For purposes of illustration, the following example includes a social network provider such as Facebook as a database provider. In the illustrated example, the database operator subsystem 108 performs a web server process that stores user registration information and provides web pages (but possibly not necessarily including one or more advertisements) to subscribers of the social network , A server 138 for tracking user activity and tracking account characteristics. During account creation, the database operator subsystem 108 requests the user to provide personal information, such as age, gender, geographic location, year of graduation, amount of group affiliation, and / or any other personal or personally identifiable information. In order to automatically identify the user with return visits to the web page (s) of the social network entity, the server 138 may include a client device (e.g., a registered user's computer and / or mobile device, Which may be the panels 114 and 116 of the audience measurement entity and / or may not be a panel of the audience measurement entity. The cookie can be used to track a user's visit to a web page of a social network entity to identify the user and display such web page according to the user's preference. In addition, the cookie set by the database provider subsystem 108 may be used to collect "domain specific" user activity. As used herein, "domain specific" user activity is user Internet activity that occurs within the domain (s) of a single entity. Domain specific user activity may also be referred to as "intra-domain activity ". The social network entity may be a web page visited by each registered user and / or a type of device such as a mobile (e.g., smart phone) or fixed (e.g., desktop computer) device used for such a connection Such as the number of web pages in a social network domain, such as a page or other intra-domain page. In addition, the server 138 may determine the amount of social connections (e.g., friends) managed by each registered user, the amount of photos posted by each registered user, the amount of messages sent or received by each registered user And / or any other characteristics of the user account.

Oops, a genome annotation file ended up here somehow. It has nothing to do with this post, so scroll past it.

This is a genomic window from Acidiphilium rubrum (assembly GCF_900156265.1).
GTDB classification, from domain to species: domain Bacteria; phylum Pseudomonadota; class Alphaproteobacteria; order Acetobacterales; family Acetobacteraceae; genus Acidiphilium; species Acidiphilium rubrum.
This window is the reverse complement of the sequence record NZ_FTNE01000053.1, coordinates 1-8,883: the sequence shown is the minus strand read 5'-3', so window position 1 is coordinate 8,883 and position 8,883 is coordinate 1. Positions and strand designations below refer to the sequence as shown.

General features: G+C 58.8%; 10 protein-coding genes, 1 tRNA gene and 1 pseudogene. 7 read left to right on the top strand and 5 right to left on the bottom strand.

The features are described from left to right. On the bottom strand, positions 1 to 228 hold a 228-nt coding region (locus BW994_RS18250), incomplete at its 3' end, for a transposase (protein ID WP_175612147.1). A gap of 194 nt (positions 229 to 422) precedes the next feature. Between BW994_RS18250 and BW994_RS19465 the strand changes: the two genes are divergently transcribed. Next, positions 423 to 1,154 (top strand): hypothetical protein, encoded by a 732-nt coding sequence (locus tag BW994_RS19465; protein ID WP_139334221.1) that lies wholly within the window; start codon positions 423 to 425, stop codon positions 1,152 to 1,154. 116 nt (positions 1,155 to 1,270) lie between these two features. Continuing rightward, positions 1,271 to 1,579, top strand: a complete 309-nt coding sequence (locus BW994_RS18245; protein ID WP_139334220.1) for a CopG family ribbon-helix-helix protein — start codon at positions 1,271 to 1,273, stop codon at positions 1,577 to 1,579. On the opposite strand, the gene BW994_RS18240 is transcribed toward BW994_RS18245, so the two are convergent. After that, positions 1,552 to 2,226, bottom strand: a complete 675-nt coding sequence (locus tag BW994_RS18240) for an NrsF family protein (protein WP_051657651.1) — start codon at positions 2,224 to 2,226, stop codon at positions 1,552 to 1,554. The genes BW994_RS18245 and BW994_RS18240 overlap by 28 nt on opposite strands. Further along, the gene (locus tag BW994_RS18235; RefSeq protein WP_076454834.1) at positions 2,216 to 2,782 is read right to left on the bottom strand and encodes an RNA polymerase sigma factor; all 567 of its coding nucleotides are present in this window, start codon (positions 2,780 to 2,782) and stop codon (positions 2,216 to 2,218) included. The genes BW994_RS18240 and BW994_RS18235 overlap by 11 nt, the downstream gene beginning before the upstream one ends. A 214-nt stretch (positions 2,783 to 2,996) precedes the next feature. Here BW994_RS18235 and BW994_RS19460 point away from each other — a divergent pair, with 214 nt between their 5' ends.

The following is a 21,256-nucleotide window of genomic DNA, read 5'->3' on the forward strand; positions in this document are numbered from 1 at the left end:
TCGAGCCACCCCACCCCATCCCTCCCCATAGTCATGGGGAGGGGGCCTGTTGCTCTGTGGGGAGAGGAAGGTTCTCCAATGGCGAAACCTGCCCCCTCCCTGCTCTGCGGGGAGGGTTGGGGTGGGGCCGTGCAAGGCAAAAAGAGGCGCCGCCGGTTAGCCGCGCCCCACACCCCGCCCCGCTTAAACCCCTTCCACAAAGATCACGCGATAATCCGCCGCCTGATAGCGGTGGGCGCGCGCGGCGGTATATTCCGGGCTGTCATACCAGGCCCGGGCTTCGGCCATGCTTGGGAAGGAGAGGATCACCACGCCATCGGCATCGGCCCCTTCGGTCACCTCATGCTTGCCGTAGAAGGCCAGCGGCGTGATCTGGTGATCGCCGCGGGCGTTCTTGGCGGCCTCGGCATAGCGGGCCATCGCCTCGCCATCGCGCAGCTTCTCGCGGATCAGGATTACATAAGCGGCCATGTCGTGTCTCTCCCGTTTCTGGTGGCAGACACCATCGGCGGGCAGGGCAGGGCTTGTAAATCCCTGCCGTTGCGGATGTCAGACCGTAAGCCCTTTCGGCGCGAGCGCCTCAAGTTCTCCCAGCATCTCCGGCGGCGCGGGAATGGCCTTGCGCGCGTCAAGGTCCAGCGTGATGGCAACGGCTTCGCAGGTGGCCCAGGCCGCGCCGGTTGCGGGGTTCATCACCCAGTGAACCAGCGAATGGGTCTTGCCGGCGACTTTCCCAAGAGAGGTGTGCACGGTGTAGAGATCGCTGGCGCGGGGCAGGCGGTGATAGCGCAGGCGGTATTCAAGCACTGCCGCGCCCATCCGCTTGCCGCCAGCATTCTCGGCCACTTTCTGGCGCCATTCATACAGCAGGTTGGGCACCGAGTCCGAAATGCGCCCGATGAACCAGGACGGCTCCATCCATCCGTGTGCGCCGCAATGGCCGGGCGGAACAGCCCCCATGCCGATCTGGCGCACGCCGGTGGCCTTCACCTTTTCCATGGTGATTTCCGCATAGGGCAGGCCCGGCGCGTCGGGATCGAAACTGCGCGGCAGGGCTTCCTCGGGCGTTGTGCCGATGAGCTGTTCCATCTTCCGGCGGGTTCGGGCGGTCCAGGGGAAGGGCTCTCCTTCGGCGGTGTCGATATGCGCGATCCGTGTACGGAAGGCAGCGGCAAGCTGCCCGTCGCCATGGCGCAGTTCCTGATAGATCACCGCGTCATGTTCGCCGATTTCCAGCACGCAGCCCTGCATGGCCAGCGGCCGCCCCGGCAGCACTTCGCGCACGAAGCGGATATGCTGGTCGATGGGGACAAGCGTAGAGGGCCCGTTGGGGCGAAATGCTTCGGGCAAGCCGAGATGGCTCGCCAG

The database operator subsystem 108 includes a database provider (DP) collector (e.g., a database provider) that collects user registration data (e.g., personal data), intra-domain user activity data, intra-domain user activity data 139 and a DP loader 140. The collected information is stored in the database company database 142. The database provider subsystem 108 processes the collected data using business rules 144 to generate a DP summary table 146. [

In the illustrated example, the other partner database operator subsystem 110 may share information of a type similar to that shared by the database operator subsystem 108 with the audience measurement entity. In this way, personally identifiable information of people who are not registered users of the social network service provider may be obtained from one or more other partner database subscriber subsystems 110 if they are registered users of such web service providers (e.g., Yahoo !, Experian, etc.) ≪ / RTI > The exemplary methods, devices, and / or articles of manufacture disclosed herein advantageously utilize partners or shares of personal information in the website domain to increase the accuracy and / or integrity of the personal information available at the audience measurement entity. By using shared personal data in the manner of this combination with the content exposed to the user and / or the information identifying the advertisement 102, the exemplary methods, devices and / or articles of manufacture disclosed herein can be used for online advertising Produces more accurate exposure-per-view results that enable meaningful and consistent GRP decisions.

As system 100 expands, more partner partners (e.g., partner database provider subsystem 110) may subscribe to share advertising viewership information with more distributed information to create GRP.

In order to protect the privacy of the user, the exemplary methods, devices and / or articles of manufacture disclosed herein may be used by each participating partner or entity to prevent disclosure of user identity when sharing personality information and / It uses double encryption techniques by entities. In this manner, entities that receive personal information may be individuals who are associated with the received personal information, for example, unless individuals previously agreed to subscribe to the panel or service of the receiving entity (e.g., the viewer measurement entity) Because it can not be identified, user privacy is not compromised by the sharing of personal information. If an individual is already in the recipient's database, the recipient can identify the individual despite encryption. However, the individual has already agreed to allow access to the person's information in the recipient's database, and the behavior information has already been received in advance.